Heritage Scrapbooking: It's Okay To Fail

I'm going to reveal something few people are comfortable doing. Regardless, I want my readers to learn and they can not do that if I'm not totally honest.

I failed. There, I said it. The author of two eBooks on scrapbooking has failed. Shocking, I know.

I made a scrapbook page and I thought it was lovely until it was printed in a bound book. The page will forever be a reminder of my bad attempt and my children and grandchildren will see it. Okay, I may reprint the scrapbook in the future, but that costs money that would be better spent creating new projects. What to see it?

Oh you're terrible. You really want to see someone's total blunder?'

Bad Scrapbook Color Choices
Bad Scrapbook Color Choices

There are many things that I did right in this layout. Let's start there. First, I have the key elements... photos, story, title. Using the grid pattern and dark mats in those photo spots, I down played the poorly cut photos. I even added lovely embellishments in the blank spots to deemphasize the void where a photo should be.

The papers and embellishments do coordinate well which each other. Before you even read the page, you can guess that it might take place around Christmas time. The title "Tea Time" is juxtaposed with the holiday color scheme creating more interest in the page.

Where did I fail? Either you can't see it or you're being very kind.

The photos are from the 70s and they are a beast to work with. No matter how I tried to run a color correction on these photos, they never improved. I opted to take the photos as is. However the red in the photos is not the same as the red on the layout. Thus, there is MAJOR clashing taking place. I see it now because I know what it looks like in print.

When I saw this page in print I was so disappointed. That much read (and differing red hues) muddled the rest of the colors on this layout. I cringe at this page more so that my spelling errors.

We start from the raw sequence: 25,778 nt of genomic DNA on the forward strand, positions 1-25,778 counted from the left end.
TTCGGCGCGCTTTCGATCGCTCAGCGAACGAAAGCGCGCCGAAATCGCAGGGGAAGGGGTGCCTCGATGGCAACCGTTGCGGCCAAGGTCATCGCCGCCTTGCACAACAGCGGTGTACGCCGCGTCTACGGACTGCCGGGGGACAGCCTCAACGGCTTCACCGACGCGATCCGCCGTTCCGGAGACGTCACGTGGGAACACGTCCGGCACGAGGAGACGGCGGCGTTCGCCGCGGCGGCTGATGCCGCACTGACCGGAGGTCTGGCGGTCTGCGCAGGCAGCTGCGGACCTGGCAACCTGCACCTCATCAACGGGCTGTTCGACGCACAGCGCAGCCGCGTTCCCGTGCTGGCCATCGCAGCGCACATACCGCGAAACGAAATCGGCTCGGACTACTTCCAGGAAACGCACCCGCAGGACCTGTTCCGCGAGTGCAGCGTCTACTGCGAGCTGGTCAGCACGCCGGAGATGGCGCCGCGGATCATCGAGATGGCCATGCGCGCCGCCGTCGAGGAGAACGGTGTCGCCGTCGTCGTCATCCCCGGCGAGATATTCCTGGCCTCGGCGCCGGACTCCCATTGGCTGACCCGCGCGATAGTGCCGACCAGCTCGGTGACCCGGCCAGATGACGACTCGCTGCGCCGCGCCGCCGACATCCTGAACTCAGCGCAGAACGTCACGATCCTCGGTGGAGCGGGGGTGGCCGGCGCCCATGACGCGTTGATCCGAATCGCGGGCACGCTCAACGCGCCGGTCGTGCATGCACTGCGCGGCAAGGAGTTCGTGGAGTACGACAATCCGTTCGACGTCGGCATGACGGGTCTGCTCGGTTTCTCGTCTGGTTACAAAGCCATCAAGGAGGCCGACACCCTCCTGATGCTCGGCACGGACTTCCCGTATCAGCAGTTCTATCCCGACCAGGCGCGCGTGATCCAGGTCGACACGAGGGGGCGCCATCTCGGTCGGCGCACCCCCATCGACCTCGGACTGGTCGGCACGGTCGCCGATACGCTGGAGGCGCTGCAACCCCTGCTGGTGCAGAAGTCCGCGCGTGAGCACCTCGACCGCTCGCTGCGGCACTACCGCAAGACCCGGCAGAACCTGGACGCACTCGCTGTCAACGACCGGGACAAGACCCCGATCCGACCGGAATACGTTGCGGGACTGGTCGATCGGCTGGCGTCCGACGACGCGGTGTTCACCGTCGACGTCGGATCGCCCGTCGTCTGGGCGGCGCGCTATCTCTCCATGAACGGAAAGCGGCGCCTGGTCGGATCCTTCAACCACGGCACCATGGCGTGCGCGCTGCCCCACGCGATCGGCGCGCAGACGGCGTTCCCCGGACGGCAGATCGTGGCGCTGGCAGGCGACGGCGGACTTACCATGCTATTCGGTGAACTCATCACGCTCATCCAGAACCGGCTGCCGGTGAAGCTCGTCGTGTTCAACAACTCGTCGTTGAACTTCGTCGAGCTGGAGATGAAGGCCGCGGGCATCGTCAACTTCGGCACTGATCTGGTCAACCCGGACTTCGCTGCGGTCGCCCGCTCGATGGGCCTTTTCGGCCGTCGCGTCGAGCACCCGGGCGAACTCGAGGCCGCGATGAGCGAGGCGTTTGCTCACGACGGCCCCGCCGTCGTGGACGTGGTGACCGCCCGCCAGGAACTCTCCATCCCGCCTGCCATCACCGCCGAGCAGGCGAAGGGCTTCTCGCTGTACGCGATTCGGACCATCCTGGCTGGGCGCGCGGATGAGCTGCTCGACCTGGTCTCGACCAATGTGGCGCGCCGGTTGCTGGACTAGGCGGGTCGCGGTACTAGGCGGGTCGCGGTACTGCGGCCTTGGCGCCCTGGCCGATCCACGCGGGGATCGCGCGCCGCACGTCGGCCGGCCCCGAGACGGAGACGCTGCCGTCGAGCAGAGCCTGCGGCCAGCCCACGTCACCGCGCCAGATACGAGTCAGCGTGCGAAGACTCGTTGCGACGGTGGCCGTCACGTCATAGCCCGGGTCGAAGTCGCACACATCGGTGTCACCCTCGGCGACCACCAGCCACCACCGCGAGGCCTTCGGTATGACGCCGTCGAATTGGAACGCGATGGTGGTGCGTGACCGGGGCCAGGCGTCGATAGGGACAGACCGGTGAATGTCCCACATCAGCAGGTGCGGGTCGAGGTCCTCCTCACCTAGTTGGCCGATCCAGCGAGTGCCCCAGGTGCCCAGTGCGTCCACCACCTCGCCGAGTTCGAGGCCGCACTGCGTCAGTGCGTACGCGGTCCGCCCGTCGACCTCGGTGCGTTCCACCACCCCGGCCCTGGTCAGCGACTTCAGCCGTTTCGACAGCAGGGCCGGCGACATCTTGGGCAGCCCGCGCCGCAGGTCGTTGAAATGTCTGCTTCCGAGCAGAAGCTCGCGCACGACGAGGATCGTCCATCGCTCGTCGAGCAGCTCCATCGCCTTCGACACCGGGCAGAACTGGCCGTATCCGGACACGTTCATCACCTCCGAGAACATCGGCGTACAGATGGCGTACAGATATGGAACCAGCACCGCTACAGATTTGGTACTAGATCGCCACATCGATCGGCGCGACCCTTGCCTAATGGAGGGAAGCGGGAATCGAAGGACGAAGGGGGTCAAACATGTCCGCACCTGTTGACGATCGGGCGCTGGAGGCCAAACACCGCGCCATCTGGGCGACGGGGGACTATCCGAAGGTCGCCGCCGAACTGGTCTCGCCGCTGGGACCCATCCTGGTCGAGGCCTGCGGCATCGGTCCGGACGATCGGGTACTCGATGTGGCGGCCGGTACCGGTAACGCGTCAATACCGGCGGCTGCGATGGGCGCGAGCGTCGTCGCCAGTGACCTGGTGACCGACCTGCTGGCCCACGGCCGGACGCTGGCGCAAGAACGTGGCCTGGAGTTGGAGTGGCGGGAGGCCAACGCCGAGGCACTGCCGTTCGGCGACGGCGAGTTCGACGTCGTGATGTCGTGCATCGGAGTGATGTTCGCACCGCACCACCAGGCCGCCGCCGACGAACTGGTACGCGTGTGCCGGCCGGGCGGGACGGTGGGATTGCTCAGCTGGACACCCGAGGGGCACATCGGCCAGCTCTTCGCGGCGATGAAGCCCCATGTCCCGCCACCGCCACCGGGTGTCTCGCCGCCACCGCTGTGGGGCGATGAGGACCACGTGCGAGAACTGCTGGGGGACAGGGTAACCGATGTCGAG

However, I have one thing to say. I'd rather create a scrapbook page that is a flop than never create anything at all. Think about it this way... at least the story is captured.

I truly believe many people do not even attempt heritage projects, be it scrapbooking, narrative histories, and so on, because they do not want to fail. However, the real failure is not creating something and locking up the memories with our ancestors who pass away.

I hope my family will appreciate the story and efforts that went behind my story telling and forgive me if I make poor design choices.


To learn more about Heritage scrapbooking, check out my eBooks available at Amazon.com

Comments

  1. And one other thing you did right -- the placement of photos with people facing INTO the page (see bottom left and middle right). What color background would you choose in a redo? Did the colors look different on the screen?

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    Replies
    1. Wendy... good catch. I do have my photos with people facing in. I don't often notice this as it's a technique I learned in my journalism/advertising classes long before I started scrapbooking. I was doing this tip when crafting my mother's newsletters many moons ago. Thanks for pointing that out. Now I feel so much better.

      I think the colors looked the same on screen, but printed much darker than I expected. That's a common problem.. the pages do print darker than what you see on screen, but this one printed extra dark. I think I was focused so much on producing a Christmas themed page that I didn't pay attention to how the tone of the paper and the tone of the old photos were clashing.

      If I did a redo, I would probably choose a tan with the Christmas colors as accents. Tan is a great neutral color that tends to coordinate with many tricky color photos.

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